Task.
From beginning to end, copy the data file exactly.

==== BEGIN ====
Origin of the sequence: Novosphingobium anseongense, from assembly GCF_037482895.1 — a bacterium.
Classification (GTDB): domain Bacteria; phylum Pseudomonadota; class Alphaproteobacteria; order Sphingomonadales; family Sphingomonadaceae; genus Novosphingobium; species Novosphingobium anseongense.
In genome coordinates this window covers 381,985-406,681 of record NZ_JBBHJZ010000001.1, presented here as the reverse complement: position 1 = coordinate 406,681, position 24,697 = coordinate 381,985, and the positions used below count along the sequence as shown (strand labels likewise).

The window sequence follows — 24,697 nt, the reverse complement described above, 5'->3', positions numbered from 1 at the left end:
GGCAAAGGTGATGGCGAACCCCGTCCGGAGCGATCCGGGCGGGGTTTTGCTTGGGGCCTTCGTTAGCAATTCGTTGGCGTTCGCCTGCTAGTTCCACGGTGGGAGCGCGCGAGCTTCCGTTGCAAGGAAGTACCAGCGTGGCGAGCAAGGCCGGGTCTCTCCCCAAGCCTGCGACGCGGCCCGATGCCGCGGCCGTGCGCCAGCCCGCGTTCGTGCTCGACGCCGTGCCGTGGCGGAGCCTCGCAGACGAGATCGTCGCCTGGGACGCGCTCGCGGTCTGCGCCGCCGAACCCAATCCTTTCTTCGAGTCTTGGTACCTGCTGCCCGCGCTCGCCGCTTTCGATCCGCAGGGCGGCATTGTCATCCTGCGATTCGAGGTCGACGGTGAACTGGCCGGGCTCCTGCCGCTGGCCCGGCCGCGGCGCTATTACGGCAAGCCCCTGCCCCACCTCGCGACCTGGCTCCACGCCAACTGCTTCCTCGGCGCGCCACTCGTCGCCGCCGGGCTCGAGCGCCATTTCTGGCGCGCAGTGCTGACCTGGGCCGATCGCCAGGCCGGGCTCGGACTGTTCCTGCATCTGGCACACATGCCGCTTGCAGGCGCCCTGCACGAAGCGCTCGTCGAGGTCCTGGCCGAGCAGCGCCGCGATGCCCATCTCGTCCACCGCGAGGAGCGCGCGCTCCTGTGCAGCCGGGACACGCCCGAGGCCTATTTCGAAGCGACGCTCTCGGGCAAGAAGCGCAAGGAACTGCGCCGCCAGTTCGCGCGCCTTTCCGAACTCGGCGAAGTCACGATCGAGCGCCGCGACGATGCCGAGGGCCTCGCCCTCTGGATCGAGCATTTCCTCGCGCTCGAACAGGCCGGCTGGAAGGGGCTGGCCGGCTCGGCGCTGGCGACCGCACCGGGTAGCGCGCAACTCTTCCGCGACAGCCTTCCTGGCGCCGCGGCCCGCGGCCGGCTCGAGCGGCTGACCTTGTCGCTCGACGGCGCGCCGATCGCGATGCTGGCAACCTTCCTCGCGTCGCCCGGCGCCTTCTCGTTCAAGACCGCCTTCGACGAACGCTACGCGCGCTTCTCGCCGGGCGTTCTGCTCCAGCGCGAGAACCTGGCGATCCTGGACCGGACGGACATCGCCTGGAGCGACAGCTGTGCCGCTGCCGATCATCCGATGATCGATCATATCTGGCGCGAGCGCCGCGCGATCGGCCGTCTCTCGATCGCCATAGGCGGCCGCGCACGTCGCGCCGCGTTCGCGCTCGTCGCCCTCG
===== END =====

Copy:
Origin of the sequence: Novosphingobium anseongense, from assembly GCF_037482895.1 — a bacterium.
Classification (GTDB): domain Bacteria; phylum Pseudomonadota; class Alphaproteobacteria; order Sphingomonadales; family Sphingomonadaceae; genus Novosphingobium; species Novosphingobium anseongense.
In genome coordinates this window covers 381,985-406,681 of record NZ_JBBHJZ010000001.1, presented here as the reverse complement: position 1 = coordinate 406,681, position 24,697 = coordinate 381,985, and the positions used below count along the sequence as shown (strand labels likewise).

The window sequence follows — 24,697 nt, the reverse complement described above, 5'->3', positions numbered from 1 at the left end:
GGCAAAGGTGATGGCGAACCCCGTCCGGAGCGATCCGGGCGGGGTTTTGCTTGGGGCCTTCGTTAGCAATTCGTTGGCGTTCGCCTGCTAGTTCCACGGTGGGAGCGCGCGAGCTTCCGTTGCAAGGAAGTACCAGCGTGGCGAGCAAGGCCGGGTCTCTCCCCAAGCCTGCGACGCGGCCCGATGCCGCGGCCGTGCGCCAGCCCGCGTTCGTGCTCGACGCCGTGCCGTGGCGGAGCCTCGCAGACGAGATCGTCGCCTGGGACGCGCTCGCGGTCTGCGCCGCCGAACCCAATCCTTTCTTCGAGTCTTGGTACCTGCTGCCCGCGCTCGCCGCTTTCGATCCGCAGGGCGGCATTGTCATCCTGCGATTCGAGGTCGACGGTGAACTGGCCGGGCTCCTGCCGCTGGCCCGGCCGCGGCGCTATTACGGCAAGCCCCTGCCCCACCTCGCGACCTGGCTCCACGCCAACTGCTTCCTCGGCGCGCCACTCGTCGCCGCCGGGCTCGAGCGCCATTTCTGGCGCGCAGTGCTGACCTGGGCCGATCGCCAGGCCGGGCTCGGACTGTTCCTGCATCTGGCACACATGCCGCTTGCAGGCGCCCTGCACGAAGCGCTCGTCGAGGTCCTGGCCGAGCAGCGCCGCGATGCCCATCTCGTCCACCGCGAGGAGCGCGCGCTCCTGTGCAGCCGGGACACGCCCGAGGCCTATTTCGAAGCGACGCTCTCGGGCAAGAAGCGCAAGGAACTGCGCCGCCAGTTCGCGCGCCTTTCCGAACTCGGCGAAGTCACGATCGAGCGCCGCGACGATGCCGAGGGCCTCGCCCTCTGGATCGAGCATTTCCTCGCGCTCGAACAGGCCGGCTGGAAGGGGCTGGCCGGCTCGGCGCTGGCGACCGCACCGGGTAGCGCGCAACTCTTCCGCGACAGCCTTCCTGGCGCCGCGGCCCGCGGCCGGCTCGAGCGGCTGACCTTGTCGCTCGACGGCGCGCCGATCGCGATGCTGGCAACCTTCCTCGCGTCGCCCGGCGCCTTCTCGTTCAAGACCGCCTTCGACGAACGCTACGCGCGCTTCTCGCCGGGCGTTCTGCTCCAGCGCGAGAACCTGGCGATCCTGGACCGGACGGACATCGCCTGGAGCGACAGCTGTGCCGCTGCCGATCATCCGATGATCGATCATATCTGGCGCGAGCGCCGCGCGATCGGCCGTCTCTCGATCGCCATAGGCGGCCGCGCACGTCGCGCCGCGTTCGCGCTCGTCGCCCTCG